How are the values derived in the 1e Ad&d DMG for encumbrance? Encumbrance values are given in gold pieces, e.g. a large metal bound book has an encumbrance of 200 gold pieces.

DMG p.225 states

The encumbrance of most items not on this list may be inferred by comparison with objects similar to them; thus a decanter of endless water will encumber as much as a bottle or flagon. In some cases no equivalent may be found on the table; such instances require the judge to decide.

It then goes on to clarify that encumbrance is not merely weight:

Many people looking at the table will say, "But a scroll doesn't weigh two pounds!" [A leather scroll case has an encumbrance of 25 coins, a coin weighs 1/10 lb in 1e AD&D] The encumbrance figure should not be taken as the weight of the object -- it is the combined weight and relative bulkiness of the item. These factors together will determine how much a figure can carry.

The relative bulkiness mentioned here is defined as volume in the PHB p.101

Whatever you select to carry will have both weight and volume (or bulk)

In the Dragon Magazine #80 article "How Many Coins In a Coffer?", gives the only "official" value for the volume a gold coin takes

A tenth of a pound (about 45.36 grams) of any coin metal, therefore, would have a volume of 2.9 cc or 0.177 cubic inch.

So my theory for calculating an encumbrance is to look at two of the items values: weight and volume (or bulk). Convert each of these values into gold piece equivalents. Encumbrance equals whichever is higher.

But this doesn't seem to match up with by-the-book encumbrance values.

E.g. A backpack by-the-book has an encumbrance of 20gp. That indicates either the backpack weighs 2 lbs and has a volume less than 20 coins, or it has a collapsed volume of approximately equivalent to 20 US silver dollars. OK fair enough, 2 lbs seems reasonable, although it seems like i should have a bigger volume, but maybe the cloth is really thin making it compact when collapsed.

What about the infamous 10' pole? By-the-book it has an encumbrance of 100 gold pieces, which means it either weighs 10 lbs and has a volume of less than 100 gold pieces, or it has a volume of 100 gold pieces and weighs less than 10 lbs. Again, the volume estimate seems to small. Assuming for convenience sake that the pole is 1.5" in diameter (the same as a coin according to Dragon #80) it would have a volume of 1200 coins! (Dragon #80 calculates that each coin is 1/10" thick).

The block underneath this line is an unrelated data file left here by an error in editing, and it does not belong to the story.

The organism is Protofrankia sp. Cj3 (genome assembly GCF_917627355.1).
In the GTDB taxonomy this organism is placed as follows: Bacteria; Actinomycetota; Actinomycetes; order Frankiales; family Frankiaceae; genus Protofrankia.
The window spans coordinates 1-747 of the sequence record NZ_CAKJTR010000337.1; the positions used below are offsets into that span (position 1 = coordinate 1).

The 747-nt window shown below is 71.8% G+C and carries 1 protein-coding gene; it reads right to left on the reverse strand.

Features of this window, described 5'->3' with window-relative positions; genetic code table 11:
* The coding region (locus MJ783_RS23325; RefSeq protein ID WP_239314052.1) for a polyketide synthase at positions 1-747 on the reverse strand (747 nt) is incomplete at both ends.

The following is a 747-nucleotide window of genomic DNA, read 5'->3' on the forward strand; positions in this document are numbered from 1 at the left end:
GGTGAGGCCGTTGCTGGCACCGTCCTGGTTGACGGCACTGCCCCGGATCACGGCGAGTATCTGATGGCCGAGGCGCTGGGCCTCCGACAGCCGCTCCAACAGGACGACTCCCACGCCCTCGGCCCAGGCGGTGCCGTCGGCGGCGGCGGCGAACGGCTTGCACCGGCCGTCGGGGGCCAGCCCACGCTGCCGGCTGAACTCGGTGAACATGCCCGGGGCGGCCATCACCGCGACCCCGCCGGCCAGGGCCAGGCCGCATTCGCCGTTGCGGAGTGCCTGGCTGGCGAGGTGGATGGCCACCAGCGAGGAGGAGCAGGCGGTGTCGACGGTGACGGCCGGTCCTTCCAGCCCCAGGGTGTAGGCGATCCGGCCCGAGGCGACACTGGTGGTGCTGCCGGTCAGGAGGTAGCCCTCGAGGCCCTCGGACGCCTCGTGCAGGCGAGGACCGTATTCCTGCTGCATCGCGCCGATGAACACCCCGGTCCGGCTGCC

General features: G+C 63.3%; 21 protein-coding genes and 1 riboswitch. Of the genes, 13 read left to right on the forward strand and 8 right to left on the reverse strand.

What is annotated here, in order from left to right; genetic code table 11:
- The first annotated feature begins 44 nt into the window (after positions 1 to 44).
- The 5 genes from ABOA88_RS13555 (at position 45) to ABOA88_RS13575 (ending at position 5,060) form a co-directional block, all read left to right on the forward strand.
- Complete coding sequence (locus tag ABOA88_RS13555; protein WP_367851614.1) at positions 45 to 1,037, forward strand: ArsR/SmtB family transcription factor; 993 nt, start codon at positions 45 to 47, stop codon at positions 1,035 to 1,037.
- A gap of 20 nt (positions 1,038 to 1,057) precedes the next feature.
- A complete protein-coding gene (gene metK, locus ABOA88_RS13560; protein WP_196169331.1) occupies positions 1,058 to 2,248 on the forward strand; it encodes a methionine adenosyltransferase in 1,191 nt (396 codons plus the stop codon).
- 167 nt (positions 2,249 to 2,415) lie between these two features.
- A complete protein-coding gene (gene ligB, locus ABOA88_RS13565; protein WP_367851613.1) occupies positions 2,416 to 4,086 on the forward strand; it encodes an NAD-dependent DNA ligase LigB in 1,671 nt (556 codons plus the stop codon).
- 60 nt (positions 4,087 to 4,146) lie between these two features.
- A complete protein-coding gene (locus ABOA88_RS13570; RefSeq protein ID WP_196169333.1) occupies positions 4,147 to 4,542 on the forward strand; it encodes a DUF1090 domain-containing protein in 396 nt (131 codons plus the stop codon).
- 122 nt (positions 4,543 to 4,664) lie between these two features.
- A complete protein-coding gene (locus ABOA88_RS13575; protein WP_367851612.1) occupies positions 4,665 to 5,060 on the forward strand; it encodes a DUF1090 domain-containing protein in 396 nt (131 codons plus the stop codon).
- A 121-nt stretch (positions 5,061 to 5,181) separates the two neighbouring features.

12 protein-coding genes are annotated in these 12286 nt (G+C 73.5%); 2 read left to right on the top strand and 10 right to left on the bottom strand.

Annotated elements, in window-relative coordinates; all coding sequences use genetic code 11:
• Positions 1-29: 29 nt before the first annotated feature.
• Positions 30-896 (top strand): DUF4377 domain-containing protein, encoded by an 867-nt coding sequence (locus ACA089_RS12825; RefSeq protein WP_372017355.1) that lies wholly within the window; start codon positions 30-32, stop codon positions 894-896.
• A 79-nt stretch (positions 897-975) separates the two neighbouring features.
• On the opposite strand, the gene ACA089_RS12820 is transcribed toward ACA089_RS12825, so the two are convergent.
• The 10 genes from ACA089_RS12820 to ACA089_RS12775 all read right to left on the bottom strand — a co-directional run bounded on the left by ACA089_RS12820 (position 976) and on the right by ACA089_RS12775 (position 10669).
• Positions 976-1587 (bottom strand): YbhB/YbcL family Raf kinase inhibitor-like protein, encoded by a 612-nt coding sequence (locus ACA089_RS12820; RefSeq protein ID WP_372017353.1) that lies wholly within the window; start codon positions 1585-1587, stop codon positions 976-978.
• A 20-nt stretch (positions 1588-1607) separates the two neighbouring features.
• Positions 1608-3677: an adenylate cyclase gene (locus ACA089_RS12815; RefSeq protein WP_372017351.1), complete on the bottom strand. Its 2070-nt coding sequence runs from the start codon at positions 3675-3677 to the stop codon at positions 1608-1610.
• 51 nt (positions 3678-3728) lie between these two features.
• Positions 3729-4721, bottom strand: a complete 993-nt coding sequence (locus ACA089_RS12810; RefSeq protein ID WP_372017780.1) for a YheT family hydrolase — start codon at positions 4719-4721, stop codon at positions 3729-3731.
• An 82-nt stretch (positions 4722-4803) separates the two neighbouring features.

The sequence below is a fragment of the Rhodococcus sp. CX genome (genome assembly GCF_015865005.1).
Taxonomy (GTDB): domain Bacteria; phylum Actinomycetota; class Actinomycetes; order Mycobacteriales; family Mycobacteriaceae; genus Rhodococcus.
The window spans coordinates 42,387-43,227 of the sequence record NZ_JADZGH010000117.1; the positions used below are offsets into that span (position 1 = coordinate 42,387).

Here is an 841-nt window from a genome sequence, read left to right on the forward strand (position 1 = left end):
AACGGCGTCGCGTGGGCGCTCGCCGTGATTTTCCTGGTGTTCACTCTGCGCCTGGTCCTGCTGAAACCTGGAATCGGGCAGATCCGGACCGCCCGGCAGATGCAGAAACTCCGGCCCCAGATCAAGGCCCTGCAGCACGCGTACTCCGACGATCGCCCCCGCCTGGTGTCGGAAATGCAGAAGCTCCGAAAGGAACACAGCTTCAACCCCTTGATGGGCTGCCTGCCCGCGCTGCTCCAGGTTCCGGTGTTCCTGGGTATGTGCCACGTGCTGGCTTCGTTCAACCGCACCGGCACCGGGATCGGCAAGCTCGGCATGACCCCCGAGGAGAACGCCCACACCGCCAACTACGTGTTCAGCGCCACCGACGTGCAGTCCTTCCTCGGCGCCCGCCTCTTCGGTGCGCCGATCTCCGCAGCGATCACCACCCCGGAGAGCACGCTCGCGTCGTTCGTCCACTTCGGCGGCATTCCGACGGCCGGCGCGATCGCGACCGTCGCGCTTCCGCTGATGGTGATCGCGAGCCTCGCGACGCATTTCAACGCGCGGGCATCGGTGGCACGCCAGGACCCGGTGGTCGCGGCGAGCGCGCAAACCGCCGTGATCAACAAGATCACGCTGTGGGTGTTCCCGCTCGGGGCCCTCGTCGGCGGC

So it seems my theory isn't right. How did Gary get these values?

  • 4
    \$\begingroup\$ Nowhere does it equate gear volume to coin volume. \$\endgroup\$
    – mxyzplk
    Dec 1, 2015 at 6:38
  • 1
    \$\begingroup\$ It equates gear encumbrance to coin encumbrance, and since encumbrance is weight and volume, it follows logically that gear weight and volume are equated to coin weight and volume. \$\endgroup\$
    – Anthony
    Dec 2, 2015 at 1:36

2 Answers 2


AD&D was never that analytical - almost everything in it are rules of thumb and judgement calls.; there are virtually no formulas like you think there should be.

What the book is saying is if a thing is difficult to carry because it is heavy then use its weight. If it is difficult to carry because it is big assign it a value based on what you think an equivalently encumbering heavy object would weigh.


He made them up.


The OP missed the "or bulk" of the phrase "weight and volume (or bulk)"

A 10' pole is bulky to carry and keeps hitting things. Also you always have to carry it in hand. A backpack may have a capacity of 1-2 cubic feet but it has 20 coin encumbrance empty (if worn). Some object obviously weigh less than their encumbrance and thus should count as encumbrance when carried in hand, or potentially less if contained fully within a container such as a backpack (likely only weight or slight increase for encumbrance inside a backpack).


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